"The Semantic Web is an evolving extension of the World Wide Web in which the semantics of information and services on the web is defined, making it possible for the web to understand and satisfy the requests of people and machines to use the web content." -Wikipedia
In a nutshell, the Semantic Web is about enabling computers to process information from the World Wide Web. On the web, text documents link to other text documents. These hyperlinks are accessed through a word, phrase, or image on the document; as we all know, these links are intended for a human user to follow by clicking. We usually know what the link means by contextual clues in the document. However, if you intend for computers to process this information, the exact relationship between the two documents is not always clear. Even within a single document, words and sentences have ambiguous meaning, and computer processing of text has a long way to go before reaching the level of human understanding. When information is presented in the form of images and spatial relationships, our computers cannot make any sense of it at all.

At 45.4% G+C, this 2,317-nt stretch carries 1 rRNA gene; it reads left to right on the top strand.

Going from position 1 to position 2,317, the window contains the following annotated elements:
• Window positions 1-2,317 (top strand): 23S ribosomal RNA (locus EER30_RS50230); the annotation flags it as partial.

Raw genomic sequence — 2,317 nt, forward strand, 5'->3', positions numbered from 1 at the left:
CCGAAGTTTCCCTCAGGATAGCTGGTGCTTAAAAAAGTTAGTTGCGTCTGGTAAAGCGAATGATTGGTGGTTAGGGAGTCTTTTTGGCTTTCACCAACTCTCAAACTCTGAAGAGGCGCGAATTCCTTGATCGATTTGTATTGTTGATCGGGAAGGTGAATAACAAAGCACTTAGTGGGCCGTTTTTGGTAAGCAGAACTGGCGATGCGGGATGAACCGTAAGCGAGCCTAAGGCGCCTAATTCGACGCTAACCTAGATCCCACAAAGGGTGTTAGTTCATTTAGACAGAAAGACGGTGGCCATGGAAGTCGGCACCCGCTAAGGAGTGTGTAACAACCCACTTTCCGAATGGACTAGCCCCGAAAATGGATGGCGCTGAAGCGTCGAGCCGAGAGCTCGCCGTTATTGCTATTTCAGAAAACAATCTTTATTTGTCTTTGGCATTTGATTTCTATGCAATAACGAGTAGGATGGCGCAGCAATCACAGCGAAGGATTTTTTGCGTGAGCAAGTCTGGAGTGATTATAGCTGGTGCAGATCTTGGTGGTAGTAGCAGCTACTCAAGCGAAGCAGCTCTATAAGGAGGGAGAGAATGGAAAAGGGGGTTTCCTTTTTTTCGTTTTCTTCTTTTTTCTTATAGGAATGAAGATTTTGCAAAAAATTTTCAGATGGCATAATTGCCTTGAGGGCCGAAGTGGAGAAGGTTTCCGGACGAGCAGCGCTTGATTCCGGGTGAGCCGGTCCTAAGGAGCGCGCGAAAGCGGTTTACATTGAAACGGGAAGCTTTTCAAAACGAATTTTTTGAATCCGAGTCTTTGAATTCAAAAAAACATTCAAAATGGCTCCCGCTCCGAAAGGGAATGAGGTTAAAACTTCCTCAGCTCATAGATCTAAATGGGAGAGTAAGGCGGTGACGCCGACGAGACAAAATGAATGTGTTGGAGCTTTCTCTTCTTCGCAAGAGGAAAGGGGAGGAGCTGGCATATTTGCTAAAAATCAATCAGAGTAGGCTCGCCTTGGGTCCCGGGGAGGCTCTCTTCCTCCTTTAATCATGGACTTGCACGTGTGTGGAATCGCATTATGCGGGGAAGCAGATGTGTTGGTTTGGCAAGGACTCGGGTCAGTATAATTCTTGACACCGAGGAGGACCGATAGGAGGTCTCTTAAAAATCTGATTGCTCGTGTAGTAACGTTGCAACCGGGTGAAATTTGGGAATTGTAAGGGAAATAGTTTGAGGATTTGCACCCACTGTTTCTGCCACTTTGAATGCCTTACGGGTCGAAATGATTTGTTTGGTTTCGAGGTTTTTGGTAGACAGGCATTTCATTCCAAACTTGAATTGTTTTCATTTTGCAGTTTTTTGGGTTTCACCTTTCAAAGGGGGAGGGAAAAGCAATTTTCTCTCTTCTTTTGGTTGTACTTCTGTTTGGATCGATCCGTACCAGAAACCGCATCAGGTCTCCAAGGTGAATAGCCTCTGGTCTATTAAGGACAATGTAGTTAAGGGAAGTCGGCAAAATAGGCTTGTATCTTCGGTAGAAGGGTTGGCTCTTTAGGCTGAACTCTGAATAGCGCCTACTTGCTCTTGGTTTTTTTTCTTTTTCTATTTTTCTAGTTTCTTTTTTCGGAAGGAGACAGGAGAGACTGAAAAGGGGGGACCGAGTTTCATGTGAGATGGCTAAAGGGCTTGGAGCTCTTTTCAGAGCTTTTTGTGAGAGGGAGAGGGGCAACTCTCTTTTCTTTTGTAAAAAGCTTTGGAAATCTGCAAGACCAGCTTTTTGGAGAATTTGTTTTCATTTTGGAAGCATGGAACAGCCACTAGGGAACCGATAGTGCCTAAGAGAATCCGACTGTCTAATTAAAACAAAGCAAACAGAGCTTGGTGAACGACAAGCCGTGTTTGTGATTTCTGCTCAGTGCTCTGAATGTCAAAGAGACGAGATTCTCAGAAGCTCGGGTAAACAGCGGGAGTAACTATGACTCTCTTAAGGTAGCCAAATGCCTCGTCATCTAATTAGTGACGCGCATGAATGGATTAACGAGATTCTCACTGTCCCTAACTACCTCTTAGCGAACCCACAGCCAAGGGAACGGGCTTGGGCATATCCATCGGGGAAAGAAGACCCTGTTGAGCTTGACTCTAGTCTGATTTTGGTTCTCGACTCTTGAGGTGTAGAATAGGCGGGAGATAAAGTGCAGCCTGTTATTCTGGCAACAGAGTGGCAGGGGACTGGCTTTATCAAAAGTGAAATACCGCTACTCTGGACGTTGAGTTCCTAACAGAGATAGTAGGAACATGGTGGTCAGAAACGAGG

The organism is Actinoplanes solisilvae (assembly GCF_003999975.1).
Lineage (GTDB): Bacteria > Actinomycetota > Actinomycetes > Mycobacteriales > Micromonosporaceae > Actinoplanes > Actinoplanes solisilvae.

Contrast this with relational databases where everything is structured. If our software is aware of the database schema, we can read the data with almost any programming language. The database can also be placed on the Internet without a lot of trouble. But the vast amount of information is not openly available in this form. Even if it were, we would still have the problem of millions of different schemas, each with different semantics. One thing we need is a way to say that "Car" in one database is the same as "Automobile" in another. The relationships with other concepts also need to be defined. For example, computers might need to know that a car is a vehicle, that airplanes and helicopters are also vehicles, and that vehicles can transport things. With this kind of mapping, we have a chance of being able to build complex systems that use data from different databases interchangably. Consider a logistics program that might make decisions based based on map data from many different vendors, along with their shipping capabilities.
The Semantic Web is an attempt to make data open, linked, and with a shared semantics. Data can be things that are internal to your organization, your business partners, or the whole world. It can describe your processes, your employees, your products, or anything at all. This does not mean that everyone can see it, only that we have the ability to share as necessary. Which data is shared with whom, and how, is determined by your requirements. The Semantic Web provides a framework for doing all of this.
Here are a few links to get you started in learning more about the Semantic Web.
Wikipedia article on the Semantic Web
The official W3C Semantic Web site
A short video introduction to the Semantic Web